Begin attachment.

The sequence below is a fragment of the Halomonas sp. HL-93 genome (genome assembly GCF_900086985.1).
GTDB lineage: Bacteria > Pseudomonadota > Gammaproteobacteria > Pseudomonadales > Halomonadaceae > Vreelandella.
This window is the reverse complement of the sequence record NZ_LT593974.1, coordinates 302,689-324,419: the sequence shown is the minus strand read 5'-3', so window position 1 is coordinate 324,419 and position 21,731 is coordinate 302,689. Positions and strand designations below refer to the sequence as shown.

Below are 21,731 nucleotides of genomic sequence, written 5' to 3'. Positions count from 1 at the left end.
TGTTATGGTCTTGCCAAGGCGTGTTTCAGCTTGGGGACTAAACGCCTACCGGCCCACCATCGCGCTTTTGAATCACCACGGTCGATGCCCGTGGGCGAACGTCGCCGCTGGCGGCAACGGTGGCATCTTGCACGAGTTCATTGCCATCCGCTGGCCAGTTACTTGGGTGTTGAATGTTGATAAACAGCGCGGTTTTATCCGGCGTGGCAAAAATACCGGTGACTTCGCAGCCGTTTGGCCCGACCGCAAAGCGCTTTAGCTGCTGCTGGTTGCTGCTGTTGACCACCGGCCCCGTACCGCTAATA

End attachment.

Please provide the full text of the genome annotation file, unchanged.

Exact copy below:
The sequence below is a fragment of the Halomonas sp. HL-93 genome (genome assembly GCF_900086985.1).
GTDB lineage: Bacteria > Pseudomonadota > Gammaproteobacteria > Pseudomonadales > Halomonadaceae > Vreelandella.
This window is the reverse complement of the sequence record NZ_LT593974.1, coordinates 302,689-324,419: the sequence shown is the minus strand read 5'-3', so window position 1 is coordinate 324,419 and position 21,731 is coordinate 302,689. Positions and strand designations below refer to the sequence as shown.

Below are 21,731 nucleotides of genomic sequence, written 5' to 3'. Positions count from 1 at the left end.
TGTTATGGTCTTGCCAAGGCGTGTTTCAGCTTGGGGACTAAACGCCTACCGGCCCACCATCGCGCTTTTGAATCACCACGGTCGATGCCCGTGGGCGAACGTCGCCGCTGGCGGCAACGGTGGCATCTTGCACGAGTTCATTGCCATCCGCTGGCCAGTTACTTGGGTGTTGAATGTTGATAAACAGCGCGGTTTTATCCGGCGTGGCAAAAATACCGGTGACTTCGCAGCCGTTTGGCCCGACCGCAAAGCGCTTTAGCTGCTGCTGGTTGCTGCTGTTGACCACCGGCCCCGTACCGCTAATA